- if you cross raspberry and blackberry, you'll get loganberry

- if you cross blackberry and dewberry, you'll get youngberry

- if you cross loganberry and youngberry, you'll get olallieberry

- if you cross loganberry and pacific blackberry, you'll get santiam berry

- if you cross santiam berry and Himalayan blackberry, you'll get Chehalem blackberry

- if you cross Chehalem blackberry and olallieberry, you'll get marionberry

- if you cross raspberry, blackberry and loganberry, you'll get boysenberry

- if you cross loganberry and black raspberry, you'll get tayberry


How many raspberry/blackberry hybrids have you tried?

See results

Devil pees on blackberries on Old Michaelmas Day.

Or so they say in UK.

In truth, bad weather can cause the fruit to get mouldy and unsuitable for eating. But what imagination the English mothers had!

Oh, Old Michaelmas Day falls on October 11, if you were wondering.


Never has a berry been so fittingly named. The raw fruit is so astringent that you want to choke when you try to eat it. Blah, foul stuff. Believe me, I've been there, I've tried.

Aronia, as it is also known, is quite ok if you turn it into a jam, juice, pie or something like that. Anything that you will add heaps of sugar to as well.

It is also one of the most beneficient fruits you can come across. It's packed full of antioxidants and vitamin C and very few other fruits can match aronia on this field.

Unfortunately, my mum knows it too. What she didn't know when I was a child was the fact that chokeberry is considered inedible when raw (so foul is the taste). To add to my suffering, the wicked bush produced TONS of berries.

Don't repeat my mum's mistake, and don't feed chokeberries to your children before turning it into something edible. Please?

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This is one of my very favourite berries. I never ever do preserves (I may mend the error of my ways someday), but I cooked up two jars of rowanberry jelly last years because I simply couldn't resist the temptation of those beauties.

Rowanberries are thought poisonous by some, but this is completely not true. They just don't taste very well when eaten straight from the tree. But turn them into a jelly or a marmalade and you will have something truly unique.

Tip: let your rowanberries spend a week in the freezer after picking. This will remove tart taste.

Photo source

Don't they just ask to be eaten?

Don't they just ask to be eaten?
Don't they just ask to be eaten?

To put it simple, bilberries are wild blueberries. They grow on tiny shrubs (which wouldn't even reach your knees, unless you're four year old). They taste similar to blueberries, with their particular 'wild' twist. Gathering bilberries is usually a joyful activity, as it includes a day out in a forest and the younger you are, the bigger the likelihood of coming home with huge purple bilberry juice stains all over your clothes and body. Now THESE are hell to get rid of, so if you're going out picking, better choose clothes that you won't mind throwing away after the trip.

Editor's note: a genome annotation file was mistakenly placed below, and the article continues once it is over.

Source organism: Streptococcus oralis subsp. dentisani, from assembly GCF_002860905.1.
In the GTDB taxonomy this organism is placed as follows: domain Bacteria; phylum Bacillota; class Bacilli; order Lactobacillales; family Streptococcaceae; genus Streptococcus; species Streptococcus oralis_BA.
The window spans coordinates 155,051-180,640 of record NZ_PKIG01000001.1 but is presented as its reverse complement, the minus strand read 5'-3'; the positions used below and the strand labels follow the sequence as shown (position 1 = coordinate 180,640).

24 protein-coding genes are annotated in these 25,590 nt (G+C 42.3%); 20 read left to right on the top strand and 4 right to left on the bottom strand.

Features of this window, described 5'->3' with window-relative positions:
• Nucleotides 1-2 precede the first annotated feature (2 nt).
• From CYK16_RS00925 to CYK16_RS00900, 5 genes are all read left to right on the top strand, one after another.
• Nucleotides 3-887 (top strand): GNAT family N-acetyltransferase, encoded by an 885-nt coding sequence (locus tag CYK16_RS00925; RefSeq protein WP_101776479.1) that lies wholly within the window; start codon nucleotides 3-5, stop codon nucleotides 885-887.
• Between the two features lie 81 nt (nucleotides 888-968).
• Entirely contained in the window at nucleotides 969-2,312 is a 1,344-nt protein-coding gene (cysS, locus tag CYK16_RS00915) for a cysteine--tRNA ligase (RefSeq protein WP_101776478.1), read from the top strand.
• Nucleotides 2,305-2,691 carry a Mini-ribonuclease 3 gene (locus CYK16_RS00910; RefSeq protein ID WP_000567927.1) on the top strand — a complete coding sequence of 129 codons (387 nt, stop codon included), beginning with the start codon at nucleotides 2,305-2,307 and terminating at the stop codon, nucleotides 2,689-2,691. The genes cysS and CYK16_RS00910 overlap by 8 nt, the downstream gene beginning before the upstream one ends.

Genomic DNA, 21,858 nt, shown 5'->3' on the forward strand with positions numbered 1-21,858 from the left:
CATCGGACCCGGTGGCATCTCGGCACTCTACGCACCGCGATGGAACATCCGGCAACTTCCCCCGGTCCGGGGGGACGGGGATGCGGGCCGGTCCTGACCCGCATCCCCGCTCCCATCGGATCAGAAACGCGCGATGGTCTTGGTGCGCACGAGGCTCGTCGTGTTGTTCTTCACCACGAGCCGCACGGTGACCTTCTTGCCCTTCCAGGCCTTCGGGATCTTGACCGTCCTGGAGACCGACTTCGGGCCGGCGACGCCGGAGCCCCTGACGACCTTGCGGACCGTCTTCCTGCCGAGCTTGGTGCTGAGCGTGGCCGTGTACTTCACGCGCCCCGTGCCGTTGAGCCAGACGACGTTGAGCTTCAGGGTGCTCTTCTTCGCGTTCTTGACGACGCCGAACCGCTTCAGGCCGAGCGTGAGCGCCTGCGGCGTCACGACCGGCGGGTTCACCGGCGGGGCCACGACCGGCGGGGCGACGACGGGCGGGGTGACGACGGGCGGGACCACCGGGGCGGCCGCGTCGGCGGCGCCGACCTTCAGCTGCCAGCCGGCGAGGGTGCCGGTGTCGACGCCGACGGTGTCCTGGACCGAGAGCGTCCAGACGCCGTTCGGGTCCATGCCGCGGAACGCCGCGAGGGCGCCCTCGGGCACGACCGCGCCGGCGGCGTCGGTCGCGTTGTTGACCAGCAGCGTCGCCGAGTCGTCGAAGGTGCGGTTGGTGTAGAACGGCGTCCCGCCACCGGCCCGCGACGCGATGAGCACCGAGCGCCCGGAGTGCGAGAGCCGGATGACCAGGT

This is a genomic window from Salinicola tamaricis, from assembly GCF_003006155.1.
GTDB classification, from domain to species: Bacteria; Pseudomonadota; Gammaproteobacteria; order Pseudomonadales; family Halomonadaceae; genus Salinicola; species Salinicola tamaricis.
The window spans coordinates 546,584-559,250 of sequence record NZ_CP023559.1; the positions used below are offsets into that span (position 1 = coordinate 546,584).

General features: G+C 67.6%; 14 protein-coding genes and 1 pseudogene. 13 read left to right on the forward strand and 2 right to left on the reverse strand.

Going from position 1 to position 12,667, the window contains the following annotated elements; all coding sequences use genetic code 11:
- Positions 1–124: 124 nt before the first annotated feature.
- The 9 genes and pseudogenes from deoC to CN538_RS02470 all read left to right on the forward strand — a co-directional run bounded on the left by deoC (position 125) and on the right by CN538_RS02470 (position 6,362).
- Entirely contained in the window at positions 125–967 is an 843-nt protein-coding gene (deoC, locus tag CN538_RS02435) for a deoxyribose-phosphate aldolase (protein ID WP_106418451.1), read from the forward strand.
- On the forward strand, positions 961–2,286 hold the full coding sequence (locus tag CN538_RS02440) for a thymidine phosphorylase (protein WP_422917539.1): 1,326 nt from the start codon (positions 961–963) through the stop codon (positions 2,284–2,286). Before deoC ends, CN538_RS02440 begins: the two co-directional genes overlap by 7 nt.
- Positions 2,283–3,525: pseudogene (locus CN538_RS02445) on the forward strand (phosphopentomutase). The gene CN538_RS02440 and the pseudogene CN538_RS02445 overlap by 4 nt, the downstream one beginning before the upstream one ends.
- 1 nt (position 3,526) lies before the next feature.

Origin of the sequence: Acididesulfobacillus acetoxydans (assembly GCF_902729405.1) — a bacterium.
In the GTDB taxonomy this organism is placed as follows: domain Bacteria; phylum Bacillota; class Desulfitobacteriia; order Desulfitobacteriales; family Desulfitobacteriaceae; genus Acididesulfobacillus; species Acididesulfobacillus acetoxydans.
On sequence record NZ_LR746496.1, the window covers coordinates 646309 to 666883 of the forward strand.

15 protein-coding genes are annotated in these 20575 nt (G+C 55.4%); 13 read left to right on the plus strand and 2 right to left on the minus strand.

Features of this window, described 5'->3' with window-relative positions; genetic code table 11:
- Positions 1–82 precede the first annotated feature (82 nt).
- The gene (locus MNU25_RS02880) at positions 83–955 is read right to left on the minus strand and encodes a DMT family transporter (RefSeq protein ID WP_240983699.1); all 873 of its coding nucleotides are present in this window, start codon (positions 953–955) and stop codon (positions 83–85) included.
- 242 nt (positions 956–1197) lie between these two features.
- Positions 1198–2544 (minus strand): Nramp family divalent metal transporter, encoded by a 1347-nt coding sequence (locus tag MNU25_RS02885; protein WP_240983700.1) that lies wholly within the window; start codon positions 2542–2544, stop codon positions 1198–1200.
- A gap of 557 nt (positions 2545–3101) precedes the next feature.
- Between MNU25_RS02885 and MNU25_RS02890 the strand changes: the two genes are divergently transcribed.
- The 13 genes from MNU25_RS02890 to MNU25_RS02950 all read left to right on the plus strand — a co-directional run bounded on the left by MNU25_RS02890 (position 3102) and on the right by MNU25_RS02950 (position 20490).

In my family sun dried bilberries have always been considered a valuable medicine for all sorts of gastric ailments.

They are also known as blaeberries, whortleberries, whinberries, winberries, windberries, wymberries and myrtle blueberries.

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Bilberry is another of those 'health wonder' plants, commonly used as food supplement. RAF pilots used to swear that bilberry jam sharpened their night vision. While scientist failed to prove it, they agree that bilberries are beneficial for the eyes and can help keep them healthy


Lingonberry (also known as cowberry or partridgeberry) is another typical 'forest berry'. To put it very, very simply, it's a red version of bilberry. Both shrubs are similar in size and grow in similar environment, their berries are the same size too (and this is where similarities end...). While bilberries are nearly black with bluish tint, lingonberries are the brightest red of holly berries around Christmas time. They also taste totally different - more tart, with very, very specific flavour that lingers on your tongue.

Lingonberries taste best when converted into jam - sugar makes the tartness go away.

Oh, and the smell of cooking lingonberry jam - heavenly.

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If you want to grow (and eat!) lingonberries...

I don't particularly like gooseberries. That is, unless I happen to be near a gooseberry bush in the peak of gooseberry season, with the Sun shining and making the berries warm and as sweet as I can dream of. Yes, this is a proper way of eating gooseberries!

Funny thing, I haven't spotted gooseberries in Ireland even once, but I've seen gooseberry jam.

Gooseberry jam is good too.

Try it.

Photo source

Random piece of gooseberry knowledge

Terry Pratchett takes the BlackBerry (TM) and turns it into his very own wacky invention - GooseBerry - all happening in Discworld novels.

Absolutely bloody brilliant.

Jostaberry is what you get if you cross gooseberry and blackcurrant

This is an Australian berry. I discovered it recently and totally fell in love with its alternative name - lilli pilli. No berry anywhere has a better sounding name, full stop.

I've actually never tried it, so I won't pretend to be smart about it :)

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Lilli pilli blog posts